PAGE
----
Our brain’s concentration can also lead to some strange problems with cognition. For example, watch the video below and count how many times the white team passes the ball.
Video link. Did you notice the gorilla? Over 50% of people watching the white team don’t notice the fact that a man in a gorilla suit walks through the court. This phenomenon is known as selective inattentiveness and it makes sense from an evolutionary perspective. When you are hunting or being hunted, you don’t want to be distracted by every little thing going on around you. Sometimes though, this inattentiveness can be a problem. If the players in white were prey and the gorilla was a predator, half of all viewers would be an easy target for the hungry beast. Interestingly, if we are told not to focus on something after it is brought to our attention, we usually can’t get the image out of our minds. Watch the video again and try to ignore the gorilla. Your eye and your mind will almost certainly keep going back to it. Image via Marcus Vegas [Flickr] Similarly, if you try not to think of a white bear, your mind will keep veering back to the white bear. If you’ve ever had a crush that just wouldn’t get out of your head even after you made a conscious effort to stop thinking about him or her, it’s the same problem; the conscious effort makes you focus on the one thing you aren’t supposed to think about. This can even lead to an obsession, which is why so many stalkers know very well that they shouldn’t be so focused on the person at hand.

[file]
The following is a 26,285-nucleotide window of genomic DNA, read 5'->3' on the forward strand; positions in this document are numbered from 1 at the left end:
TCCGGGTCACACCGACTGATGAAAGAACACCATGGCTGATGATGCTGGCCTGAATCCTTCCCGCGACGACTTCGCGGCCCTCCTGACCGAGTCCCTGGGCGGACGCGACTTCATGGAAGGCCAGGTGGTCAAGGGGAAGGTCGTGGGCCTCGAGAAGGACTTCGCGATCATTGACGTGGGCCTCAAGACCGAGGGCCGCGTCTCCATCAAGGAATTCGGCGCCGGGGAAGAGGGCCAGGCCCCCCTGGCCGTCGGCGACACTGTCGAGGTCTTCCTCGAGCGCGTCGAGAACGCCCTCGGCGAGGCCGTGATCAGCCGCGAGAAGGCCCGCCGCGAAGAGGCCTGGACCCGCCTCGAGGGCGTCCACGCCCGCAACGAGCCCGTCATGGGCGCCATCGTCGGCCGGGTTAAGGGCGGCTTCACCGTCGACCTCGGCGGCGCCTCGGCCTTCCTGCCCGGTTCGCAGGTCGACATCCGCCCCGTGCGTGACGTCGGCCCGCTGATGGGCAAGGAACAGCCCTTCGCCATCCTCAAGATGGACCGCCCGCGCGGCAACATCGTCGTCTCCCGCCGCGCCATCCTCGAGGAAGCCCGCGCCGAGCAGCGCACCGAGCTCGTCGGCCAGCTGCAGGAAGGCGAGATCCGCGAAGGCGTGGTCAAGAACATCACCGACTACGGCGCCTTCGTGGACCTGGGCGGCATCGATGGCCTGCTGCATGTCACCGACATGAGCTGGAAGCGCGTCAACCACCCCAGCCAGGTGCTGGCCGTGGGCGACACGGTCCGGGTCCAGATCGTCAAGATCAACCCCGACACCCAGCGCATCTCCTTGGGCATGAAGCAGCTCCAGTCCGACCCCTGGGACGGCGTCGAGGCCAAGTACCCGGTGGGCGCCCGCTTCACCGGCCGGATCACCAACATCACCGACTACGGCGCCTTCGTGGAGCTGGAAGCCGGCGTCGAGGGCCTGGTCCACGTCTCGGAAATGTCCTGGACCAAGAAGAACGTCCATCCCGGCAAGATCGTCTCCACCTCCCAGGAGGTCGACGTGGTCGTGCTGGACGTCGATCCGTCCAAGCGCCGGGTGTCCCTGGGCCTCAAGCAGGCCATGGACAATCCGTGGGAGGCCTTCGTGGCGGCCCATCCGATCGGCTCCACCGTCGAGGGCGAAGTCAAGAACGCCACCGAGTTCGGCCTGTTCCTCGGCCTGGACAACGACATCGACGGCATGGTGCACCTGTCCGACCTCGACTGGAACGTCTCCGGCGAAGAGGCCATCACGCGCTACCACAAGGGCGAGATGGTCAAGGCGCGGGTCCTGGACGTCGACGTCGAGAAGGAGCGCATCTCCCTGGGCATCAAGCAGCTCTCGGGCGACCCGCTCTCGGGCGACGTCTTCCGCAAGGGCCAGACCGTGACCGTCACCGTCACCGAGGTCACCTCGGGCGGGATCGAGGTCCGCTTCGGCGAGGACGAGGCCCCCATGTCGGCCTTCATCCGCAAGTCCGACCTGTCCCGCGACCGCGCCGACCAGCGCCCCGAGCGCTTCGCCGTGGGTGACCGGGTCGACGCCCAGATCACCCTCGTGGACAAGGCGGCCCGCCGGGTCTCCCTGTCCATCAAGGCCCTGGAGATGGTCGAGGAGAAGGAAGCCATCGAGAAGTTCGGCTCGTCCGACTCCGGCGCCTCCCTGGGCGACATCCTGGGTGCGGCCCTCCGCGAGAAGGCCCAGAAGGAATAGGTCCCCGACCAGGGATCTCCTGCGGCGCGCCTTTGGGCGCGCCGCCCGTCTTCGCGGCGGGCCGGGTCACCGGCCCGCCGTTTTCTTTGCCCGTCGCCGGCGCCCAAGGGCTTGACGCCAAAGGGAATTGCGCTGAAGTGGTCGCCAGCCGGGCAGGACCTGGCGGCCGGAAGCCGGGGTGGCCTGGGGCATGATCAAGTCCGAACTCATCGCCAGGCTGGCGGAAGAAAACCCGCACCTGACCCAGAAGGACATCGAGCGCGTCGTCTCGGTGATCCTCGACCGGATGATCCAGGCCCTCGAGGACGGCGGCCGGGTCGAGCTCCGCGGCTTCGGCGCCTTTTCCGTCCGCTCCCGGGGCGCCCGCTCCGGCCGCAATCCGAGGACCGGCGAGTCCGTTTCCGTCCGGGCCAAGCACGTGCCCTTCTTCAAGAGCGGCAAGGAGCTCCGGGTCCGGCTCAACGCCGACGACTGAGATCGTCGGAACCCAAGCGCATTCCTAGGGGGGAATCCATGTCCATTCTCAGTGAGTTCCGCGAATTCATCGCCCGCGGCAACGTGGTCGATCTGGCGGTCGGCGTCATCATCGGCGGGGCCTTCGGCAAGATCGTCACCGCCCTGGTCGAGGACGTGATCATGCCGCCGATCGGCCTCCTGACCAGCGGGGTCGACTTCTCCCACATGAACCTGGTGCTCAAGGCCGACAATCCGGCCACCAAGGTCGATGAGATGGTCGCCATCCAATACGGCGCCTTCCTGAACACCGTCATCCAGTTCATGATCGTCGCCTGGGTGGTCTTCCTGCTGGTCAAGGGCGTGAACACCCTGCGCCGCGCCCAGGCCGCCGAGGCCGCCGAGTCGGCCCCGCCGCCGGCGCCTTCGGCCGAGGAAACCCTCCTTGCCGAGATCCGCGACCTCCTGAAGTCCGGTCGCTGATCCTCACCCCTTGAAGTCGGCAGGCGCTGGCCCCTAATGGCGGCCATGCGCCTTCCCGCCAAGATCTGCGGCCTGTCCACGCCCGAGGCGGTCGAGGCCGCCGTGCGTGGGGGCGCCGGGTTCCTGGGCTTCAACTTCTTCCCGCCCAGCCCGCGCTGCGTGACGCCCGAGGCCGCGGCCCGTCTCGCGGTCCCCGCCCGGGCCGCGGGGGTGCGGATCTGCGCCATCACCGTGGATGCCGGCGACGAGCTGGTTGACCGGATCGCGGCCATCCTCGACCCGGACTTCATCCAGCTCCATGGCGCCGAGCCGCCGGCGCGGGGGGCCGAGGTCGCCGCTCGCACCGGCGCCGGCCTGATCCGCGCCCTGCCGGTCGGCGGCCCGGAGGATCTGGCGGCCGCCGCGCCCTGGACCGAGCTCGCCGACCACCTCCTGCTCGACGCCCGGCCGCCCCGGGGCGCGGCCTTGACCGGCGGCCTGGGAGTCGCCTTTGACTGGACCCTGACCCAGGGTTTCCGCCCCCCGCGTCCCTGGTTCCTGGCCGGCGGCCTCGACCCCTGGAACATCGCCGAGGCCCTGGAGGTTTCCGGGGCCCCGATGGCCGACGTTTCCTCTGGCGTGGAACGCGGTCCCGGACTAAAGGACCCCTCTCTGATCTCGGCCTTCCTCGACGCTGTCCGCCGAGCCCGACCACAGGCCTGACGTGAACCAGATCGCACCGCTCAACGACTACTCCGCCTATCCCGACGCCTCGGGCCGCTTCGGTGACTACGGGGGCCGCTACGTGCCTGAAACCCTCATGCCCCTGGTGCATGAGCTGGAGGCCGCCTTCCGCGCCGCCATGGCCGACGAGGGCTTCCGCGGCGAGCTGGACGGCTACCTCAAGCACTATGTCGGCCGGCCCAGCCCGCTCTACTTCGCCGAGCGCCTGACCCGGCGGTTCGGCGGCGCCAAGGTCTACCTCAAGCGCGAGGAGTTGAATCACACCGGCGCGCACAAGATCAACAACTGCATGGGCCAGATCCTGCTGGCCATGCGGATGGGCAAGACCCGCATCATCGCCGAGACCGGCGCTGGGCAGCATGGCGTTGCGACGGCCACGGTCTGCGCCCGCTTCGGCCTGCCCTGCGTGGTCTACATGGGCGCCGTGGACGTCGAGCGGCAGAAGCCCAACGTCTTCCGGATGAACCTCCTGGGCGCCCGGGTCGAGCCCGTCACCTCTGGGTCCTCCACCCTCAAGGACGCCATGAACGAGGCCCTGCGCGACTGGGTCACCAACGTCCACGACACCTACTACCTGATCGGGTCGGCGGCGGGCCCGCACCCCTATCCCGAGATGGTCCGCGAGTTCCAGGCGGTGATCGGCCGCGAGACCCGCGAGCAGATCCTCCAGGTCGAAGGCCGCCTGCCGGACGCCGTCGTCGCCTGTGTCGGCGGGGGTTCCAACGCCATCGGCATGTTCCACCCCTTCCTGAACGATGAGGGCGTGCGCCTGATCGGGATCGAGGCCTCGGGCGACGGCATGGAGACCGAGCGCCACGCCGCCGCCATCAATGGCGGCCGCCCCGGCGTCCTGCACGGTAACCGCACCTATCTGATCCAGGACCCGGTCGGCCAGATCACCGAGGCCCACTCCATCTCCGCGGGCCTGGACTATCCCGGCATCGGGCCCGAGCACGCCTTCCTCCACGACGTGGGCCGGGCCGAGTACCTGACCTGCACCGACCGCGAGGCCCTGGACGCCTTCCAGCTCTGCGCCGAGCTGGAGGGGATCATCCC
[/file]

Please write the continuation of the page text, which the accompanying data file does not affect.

Image via Sean Dreilinger [Flickr] Did you know today is National French fry day? I don’t know about you, but where I live, everyone is frying them up. I can smell French fries all over the place, even in my house. Do you smell them? If so, then I have some bad news; it’s not National French fry day and unless someone’s in your kitchen making fries right this second, your mind is probably playing tricks on you. Over 100 years ago, Professor Edwin Slosson proved that suggestion is a major part of our sense of smell. He poured distilled water on a cotton ball and told his class that he just poured a sample of a highly aromatic chemical. He then asked them to raise their hands when they could smell it. Within 15 seconds, the majority of the front row had their hands in the air and within 45 seconds, three-quarters of the class was raising their hands. If you read the rest of this article saying “fine, my memories and my concentration can be manipulated, but my basic observations are more reliable,” then you’re wrong. Sensory manipulation is so easy that even professionals can be duped. Image via digimist [Flickr] A 1998 study by Frederic Brochet asked 54 professional wine tasters to try some wines and write down their opinions. He asked the specialists to taste two white wines and two red wines. The first set of red and white wines were different, but the second set was the same white wine with some red food coloring added, presented as “red wine.” The tasters used completely different adjectives to describe the colored wine as its uncolored equivalent. Their notes on the white wine included things like “dry, apricot, lemon, honey, and straw,” while the red wine notes included words like “deep, cherry, raspberry, spice and black currant.” He later tried serving the specialists another wine, telling them it was a common table wine for the first sampling and for the second sampling, he told them it was an expensive vintage. The tasters loathed the first sample, calling it “simple, unbalanced and volatile.” When it was presented as a premium wine, they called it “complex, balanced, flavorsome and excellent. While it would be easy to say that this was a good way to prove that wine tasters are full of it, the study actually goes a lot deeper into how we give foods a perception prior to trying them and how this can affect our sense of taste. The human mind is a complex and wondrous place, but the more you accept its ability to make mistakes, the fewer manipulations you will be subject to. And next time you’re arguing with someone about politics, just remember, whoever is wrong will never allow their mind to accept the truth, even when it is presented conclusively, so there’s really no point to the discussion. Sources: Elephants on Acid, Smithsonian Mag, Boston Globe, Wiley InterScience, Wikipedia, Cracked